If you have kids, sifting through countless parenting books and websites to find just the right advice can seem like an endless task. While we can’t tell you the best way to raise the perfect young lady or gentleman, we can offer up some child-rearing tips from the 1800s that you should definitely avoid—like soothing a crying baby with opium.
In the 19th century, it was common practice to quiet a fussy or sick child with "medicines" like Stickney & Poor’s Paregoric Syrup—a substance that not only contained more than a tenth of a gram of opium per ounce, but that was almost 50 percent alcohol! No wonder it was able to deliver on its promise of calming children down. Unfortunately, this wasn’t the only toxic remedy that parents embraced in the days of yore: Kids were regularly made to ingest turpentine in order to rid themselves of tapeworms, while mercury was believed to be a cure for dysentery or edema.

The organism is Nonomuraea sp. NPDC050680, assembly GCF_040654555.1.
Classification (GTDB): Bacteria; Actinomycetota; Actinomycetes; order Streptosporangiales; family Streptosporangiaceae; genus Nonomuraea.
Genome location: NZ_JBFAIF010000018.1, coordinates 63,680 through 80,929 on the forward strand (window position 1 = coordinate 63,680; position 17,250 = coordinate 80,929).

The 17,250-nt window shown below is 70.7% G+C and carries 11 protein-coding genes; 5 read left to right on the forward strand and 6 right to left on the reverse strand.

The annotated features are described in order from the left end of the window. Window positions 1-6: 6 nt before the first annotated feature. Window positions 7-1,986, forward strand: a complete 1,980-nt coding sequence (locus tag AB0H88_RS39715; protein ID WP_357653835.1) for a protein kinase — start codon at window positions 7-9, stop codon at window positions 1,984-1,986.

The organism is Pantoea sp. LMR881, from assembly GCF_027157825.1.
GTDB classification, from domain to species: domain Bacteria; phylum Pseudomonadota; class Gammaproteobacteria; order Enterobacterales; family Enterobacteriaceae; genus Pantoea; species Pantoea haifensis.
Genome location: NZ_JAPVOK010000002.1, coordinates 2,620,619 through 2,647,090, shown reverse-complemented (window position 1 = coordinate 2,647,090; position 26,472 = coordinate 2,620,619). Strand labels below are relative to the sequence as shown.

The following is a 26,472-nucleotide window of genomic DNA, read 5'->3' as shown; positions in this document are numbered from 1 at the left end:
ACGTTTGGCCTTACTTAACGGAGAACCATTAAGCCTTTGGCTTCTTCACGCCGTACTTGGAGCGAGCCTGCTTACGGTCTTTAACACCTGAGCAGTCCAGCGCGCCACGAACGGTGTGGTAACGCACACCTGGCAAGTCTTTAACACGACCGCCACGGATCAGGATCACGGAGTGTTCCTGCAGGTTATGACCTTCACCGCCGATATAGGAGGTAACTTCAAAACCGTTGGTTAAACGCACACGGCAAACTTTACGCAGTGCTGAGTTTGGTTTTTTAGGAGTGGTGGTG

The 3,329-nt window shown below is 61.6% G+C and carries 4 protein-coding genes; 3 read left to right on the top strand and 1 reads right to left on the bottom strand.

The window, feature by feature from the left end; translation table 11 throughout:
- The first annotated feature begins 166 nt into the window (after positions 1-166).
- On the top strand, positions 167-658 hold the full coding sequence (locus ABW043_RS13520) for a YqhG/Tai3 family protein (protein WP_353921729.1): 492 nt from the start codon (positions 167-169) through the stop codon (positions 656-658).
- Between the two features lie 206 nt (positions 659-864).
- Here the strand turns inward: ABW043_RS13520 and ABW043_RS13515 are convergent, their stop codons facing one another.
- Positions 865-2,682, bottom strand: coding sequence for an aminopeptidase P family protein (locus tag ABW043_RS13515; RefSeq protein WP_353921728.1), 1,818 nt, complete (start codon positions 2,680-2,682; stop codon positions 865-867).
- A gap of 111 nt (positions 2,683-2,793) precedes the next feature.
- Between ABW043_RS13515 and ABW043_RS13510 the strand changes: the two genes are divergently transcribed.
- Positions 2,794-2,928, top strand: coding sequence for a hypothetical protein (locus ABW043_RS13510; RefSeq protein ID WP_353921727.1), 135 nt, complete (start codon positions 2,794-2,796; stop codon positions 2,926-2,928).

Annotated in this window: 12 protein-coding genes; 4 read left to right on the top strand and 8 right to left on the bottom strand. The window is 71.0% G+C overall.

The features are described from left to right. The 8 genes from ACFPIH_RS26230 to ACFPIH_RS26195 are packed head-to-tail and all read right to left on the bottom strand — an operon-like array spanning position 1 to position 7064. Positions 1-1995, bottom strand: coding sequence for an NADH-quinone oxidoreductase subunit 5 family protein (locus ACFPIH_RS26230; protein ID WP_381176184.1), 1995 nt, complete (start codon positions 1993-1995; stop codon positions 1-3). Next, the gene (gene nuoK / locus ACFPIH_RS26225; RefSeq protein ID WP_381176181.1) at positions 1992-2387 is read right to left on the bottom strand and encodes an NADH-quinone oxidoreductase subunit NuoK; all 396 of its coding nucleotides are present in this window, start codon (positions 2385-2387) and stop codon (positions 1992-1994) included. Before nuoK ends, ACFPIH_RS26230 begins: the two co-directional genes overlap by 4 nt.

In this edition of The List Show, Mental Floss editor-in-chief Erin McCarthy dives into the many toxic substances that were administered to children, plus the history of baby cages, gum lancing, and many more puzzling child-rearing practices from the 1800s. You can watch the full episode below.
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